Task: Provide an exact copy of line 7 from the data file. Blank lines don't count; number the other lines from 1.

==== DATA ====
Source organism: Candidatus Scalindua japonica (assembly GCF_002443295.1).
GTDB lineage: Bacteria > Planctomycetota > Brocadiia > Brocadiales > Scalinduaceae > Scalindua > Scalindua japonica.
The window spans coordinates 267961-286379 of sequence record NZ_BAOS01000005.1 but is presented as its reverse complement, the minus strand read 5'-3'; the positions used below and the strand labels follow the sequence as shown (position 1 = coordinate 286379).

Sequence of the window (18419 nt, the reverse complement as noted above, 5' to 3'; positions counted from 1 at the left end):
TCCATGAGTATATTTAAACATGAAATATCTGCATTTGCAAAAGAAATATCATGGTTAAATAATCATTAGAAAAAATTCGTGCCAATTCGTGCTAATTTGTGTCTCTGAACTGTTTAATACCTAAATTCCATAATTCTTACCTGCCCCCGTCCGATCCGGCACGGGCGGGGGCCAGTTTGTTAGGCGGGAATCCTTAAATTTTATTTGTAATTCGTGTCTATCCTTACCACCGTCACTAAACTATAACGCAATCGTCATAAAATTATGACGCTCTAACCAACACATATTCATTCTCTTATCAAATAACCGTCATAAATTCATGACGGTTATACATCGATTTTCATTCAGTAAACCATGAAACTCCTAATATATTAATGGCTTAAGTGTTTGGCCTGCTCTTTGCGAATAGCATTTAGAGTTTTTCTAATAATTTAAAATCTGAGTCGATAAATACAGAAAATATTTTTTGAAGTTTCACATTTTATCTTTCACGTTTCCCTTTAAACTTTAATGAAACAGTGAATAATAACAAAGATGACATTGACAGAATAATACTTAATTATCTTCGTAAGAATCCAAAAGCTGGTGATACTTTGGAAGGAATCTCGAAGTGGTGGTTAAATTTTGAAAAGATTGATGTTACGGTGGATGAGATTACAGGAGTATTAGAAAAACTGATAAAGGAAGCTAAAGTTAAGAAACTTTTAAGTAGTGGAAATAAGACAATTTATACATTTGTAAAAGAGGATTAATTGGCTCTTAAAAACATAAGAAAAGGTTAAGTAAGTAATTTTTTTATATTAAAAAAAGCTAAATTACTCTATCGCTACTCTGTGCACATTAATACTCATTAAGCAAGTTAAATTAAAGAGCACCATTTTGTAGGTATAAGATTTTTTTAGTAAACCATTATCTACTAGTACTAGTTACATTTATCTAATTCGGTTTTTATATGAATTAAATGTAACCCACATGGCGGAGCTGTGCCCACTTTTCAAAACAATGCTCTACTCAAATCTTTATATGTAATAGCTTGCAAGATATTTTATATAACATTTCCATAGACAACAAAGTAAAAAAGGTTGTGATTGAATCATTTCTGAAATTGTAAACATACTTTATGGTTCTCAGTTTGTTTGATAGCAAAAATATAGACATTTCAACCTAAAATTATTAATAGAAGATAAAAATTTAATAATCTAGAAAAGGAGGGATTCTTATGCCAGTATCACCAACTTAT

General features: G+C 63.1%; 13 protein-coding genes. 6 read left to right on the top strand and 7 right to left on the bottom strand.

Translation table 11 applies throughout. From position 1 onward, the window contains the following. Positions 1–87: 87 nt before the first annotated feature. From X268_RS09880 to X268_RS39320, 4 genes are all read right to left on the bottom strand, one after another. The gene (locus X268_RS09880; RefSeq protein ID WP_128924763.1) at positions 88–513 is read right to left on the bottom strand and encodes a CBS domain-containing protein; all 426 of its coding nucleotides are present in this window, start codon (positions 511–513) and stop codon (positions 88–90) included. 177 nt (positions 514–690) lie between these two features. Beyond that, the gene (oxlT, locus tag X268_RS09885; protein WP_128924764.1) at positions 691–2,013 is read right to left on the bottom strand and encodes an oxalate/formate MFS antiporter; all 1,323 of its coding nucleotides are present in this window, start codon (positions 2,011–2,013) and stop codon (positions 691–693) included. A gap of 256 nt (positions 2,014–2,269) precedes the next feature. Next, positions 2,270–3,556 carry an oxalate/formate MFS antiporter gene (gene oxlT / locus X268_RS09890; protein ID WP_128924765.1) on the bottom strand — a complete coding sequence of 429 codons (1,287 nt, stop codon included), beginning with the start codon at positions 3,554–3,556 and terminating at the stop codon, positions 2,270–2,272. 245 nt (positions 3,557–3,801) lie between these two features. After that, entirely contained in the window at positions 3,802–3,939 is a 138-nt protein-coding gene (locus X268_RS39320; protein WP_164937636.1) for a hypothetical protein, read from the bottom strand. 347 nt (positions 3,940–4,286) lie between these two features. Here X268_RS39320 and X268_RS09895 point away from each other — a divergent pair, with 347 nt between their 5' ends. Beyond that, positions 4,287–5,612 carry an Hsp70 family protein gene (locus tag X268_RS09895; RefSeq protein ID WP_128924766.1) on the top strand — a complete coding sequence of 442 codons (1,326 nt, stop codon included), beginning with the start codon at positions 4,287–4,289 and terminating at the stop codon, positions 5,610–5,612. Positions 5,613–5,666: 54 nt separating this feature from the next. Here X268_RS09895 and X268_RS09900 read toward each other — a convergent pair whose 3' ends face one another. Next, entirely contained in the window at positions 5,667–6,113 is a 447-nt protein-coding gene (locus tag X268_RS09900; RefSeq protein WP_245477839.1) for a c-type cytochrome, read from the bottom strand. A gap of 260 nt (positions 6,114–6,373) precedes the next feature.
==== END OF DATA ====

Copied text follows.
Translation table 11 applies throughout. From position 1 onward, the window contains the following. Positions 1–87: 87 nt before the first annotated feature. From X268_RS09880 to X268_RS39320, 4 genes are all read right to left on the bottom strand, one after another. The gene (locus X268_RS09880; RefSeq protein ID WP_128924763.1) at positions 88–513 is read right to left on the bottom strand and encodes a CBS domain-containing protein; all 426 of its coding nucleotides are present in this window, start codon (positions 511–513) and stop codon (positions 88–90) included. 177 nt (positions 514–690) lie between these two features. Beyond that, the gene (oxlT, locus tag X268_RS09885; protein WP_128924764.1) at positions 691–2,013 is read right to left on the bottom strand and encodes an oxalate/formate MFS antiporter; all 1,323 of its coding nucleotides are present in this window, start codon (positions 2,011–2,013) and stop codon (positions 691–693) included. A gap of 256 nt (positions 2,014–2,269) precedes the next feature. Next, positions 2,270–3,556 carry an oxalate/formate MFS antiporter gene (gene oxlT / locus X268_RS09890; protein ID WP_128924765.1) on the bottom strand — a complete coding sequence of 429 codons (1,287 nt, stop codon included), beginning with the start codon at positions 3,554–3,556 and terminating at the stop codon, positions 2,270–2,272. 245 nt (positions 3,557–3,801) lie between these two features. After that, entirely contained in the window at positions 3,802–3,939 is a 138-nt protein-coding gene (locus X268_RS39320; protein WP_164937636.1) for a hypothetical protein, read from the bottom strand. 347 nt (positions 3,940–4,286) lie between these two features. Here X268_RS39320 and X268_RS09895 point away from each other — a divergent pair, with 347 nt between their 5' ends. Beyond that, positions 4,287–5,612 carry an Hsp70 family protein gene (locus tag X268_RS09895; RefSeq protein ID WP_128924766.1) on the top strand — a complete coding sequence of 442 codons (1,326 nt, stop codon included), beginning with the start codon at positions 4,287–4,289 and terminating at the stop codon, positions 5,610–5,612. Positions 5,613–5,666: 54 nt separating this feature from the next. Here X268_RS09895 and X268_RS09900 read toward each other — a convergent pair whose 3' ends face one another. Next, entirely contained in the window at positions 5,667–6,113 is a 447-nt protein-coding gene (locus tag X268_RS09900; RefSeq protein WP_245477839.1) for a c-type cytochrome, read from the bottom strand. A gap of 260 nt (positions 6,114–6,373) precedes the next feature.